This is an area where very targeted enquiries will need to be made to the SOS, by the Director, as part of his strategy in dealing with the proposed disqualification claim and now, of course, the compensation claim.

  1. Will the SOS Negotiate a Sum to be Paid in Compensation Ahead of a Court Hearing?

Liquidators of an insolvent company will, in most instances, negotiate financial settlements with Directors targeted by them, taking into account when doing so. commercial and real life factors such as the ability of the director to pay, the merits of the case and the wish on both sides  to avoid contested and costly litigation.

Compare that to the position of the SOS, who is tasked to seek disqualification orders ‘in the public interest’. The following issues spring to mind:

  • Will the SOS be prepared to negotiate the amount of compensation outcomes, or will the SOS insist on going to a final hearing for the court to make that compensation decision?
  • The SOS may, at least in the short term until matters settle down, take the view that it has no ability to negotiate a lower compensatory sum than the SOS believes is due, thus meaning a potentially long , drawn out and expensive court case.
  • Has the SOS even got the power and ability to enter into such compensation settlement agreements? Bearing in mind the decision to make a compensatory award is a decision to be made by the court-will we see the court rubber stamping such agreements?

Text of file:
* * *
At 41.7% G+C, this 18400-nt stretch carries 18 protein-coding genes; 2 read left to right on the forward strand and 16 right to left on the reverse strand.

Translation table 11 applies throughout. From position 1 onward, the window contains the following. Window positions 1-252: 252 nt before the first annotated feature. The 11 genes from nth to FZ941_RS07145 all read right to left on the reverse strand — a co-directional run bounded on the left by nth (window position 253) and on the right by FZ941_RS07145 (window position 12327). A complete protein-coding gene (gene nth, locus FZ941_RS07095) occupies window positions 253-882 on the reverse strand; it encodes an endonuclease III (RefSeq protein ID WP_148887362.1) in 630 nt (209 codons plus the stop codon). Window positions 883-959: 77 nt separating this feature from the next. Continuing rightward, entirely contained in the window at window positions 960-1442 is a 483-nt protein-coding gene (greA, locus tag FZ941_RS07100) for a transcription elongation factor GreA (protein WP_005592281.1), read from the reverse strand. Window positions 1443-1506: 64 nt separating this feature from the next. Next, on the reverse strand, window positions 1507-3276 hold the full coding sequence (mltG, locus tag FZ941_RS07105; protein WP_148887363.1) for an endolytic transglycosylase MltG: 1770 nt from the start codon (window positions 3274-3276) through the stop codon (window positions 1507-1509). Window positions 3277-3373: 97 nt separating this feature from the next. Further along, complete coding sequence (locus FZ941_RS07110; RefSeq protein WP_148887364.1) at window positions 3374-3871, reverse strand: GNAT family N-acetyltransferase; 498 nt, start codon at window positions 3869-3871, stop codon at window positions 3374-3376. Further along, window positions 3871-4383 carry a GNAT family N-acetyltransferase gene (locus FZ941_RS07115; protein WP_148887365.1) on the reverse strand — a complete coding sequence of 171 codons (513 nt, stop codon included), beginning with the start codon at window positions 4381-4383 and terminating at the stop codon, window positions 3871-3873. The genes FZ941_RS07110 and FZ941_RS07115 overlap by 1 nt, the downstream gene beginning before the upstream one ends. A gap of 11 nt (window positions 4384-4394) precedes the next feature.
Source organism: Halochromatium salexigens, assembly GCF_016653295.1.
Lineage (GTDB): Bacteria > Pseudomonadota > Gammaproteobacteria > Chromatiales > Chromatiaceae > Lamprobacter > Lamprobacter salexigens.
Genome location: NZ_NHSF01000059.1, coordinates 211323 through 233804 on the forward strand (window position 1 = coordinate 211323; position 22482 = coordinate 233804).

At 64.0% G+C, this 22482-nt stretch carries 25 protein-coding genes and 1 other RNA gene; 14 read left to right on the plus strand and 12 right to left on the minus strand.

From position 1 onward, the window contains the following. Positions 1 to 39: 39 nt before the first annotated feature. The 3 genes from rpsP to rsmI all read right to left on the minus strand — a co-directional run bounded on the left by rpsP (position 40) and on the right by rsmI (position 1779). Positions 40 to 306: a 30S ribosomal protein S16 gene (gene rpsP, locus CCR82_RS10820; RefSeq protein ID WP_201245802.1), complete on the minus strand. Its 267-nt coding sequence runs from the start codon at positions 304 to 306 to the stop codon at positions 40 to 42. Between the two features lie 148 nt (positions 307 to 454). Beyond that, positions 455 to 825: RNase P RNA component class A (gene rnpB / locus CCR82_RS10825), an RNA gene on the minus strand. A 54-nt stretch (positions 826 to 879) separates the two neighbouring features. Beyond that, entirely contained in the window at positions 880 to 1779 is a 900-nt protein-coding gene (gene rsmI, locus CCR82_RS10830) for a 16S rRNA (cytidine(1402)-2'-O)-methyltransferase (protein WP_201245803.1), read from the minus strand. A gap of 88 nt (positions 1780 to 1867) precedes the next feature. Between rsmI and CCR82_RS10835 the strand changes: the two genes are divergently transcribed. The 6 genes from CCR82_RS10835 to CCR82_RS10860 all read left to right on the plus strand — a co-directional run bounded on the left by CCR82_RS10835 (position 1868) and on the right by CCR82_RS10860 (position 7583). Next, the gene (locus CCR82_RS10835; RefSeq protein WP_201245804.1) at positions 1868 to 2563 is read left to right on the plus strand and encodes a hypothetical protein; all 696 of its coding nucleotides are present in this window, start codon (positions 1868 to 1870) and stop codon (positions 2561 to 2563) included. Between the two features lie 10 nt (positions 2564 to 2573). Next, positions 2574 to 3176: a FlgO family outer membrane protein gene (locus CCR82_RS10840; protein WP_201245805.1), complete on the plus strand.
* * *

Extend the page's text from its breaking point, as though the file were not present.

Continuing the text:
• Will the SOS need to seek approval of a proposed settlement with a Director, from a liquidator of the insolvent company, who may have a competing , financial claim against a director? It would appear so.
  • Will a liquidator of the insolvent company, of which the targeted individual was a director, be able to intervene in proposed compensation settlement proceedings? For example, to ensure that the liquidator’s claims are recognised and compensated.
  • The interests of different classes of creditors was recognised and appreciated  in the Noble case, where the Judge awarded compensation to 28 named creditors, apparently leaving out from that award a number of other creditor claims in the insolvent company.
  • We note for example, on the facts of the Noble case, that there were very many  more creditors listed as being owed money by Mr Eagling when he signed off the Statement of Affairs relating to the Company, which showed a deficiency  to creditors of £1.678million, owed to 122 consumer creditors within that figure.

Moving Forwards

The trigger for a director to know whether he will face a compensation claim from the SOS is currently to be found in the pre-action letter sent to the Director (‘the Section 16 CDDA letter’).

A failure by the SOS to set out that proposed compensation claim in the Section 16 CDDA letter, is not, however, a bar to the SOS bringing a compensation claim at a later point in time. Great care is thus needed by and on behalf of the director from the outset.

Whilst outside the scope of this piece, the Director also needs to take the necessary steps to ensure that there are no parallel criminal law investigations or proceedings, in place.

Our director disqualification solicitors are well placed here at NDP to advise on these issues. Click here to see some of our testimonials. Please contact us or call us on 0121 200 7040 for a free of charge initial chat.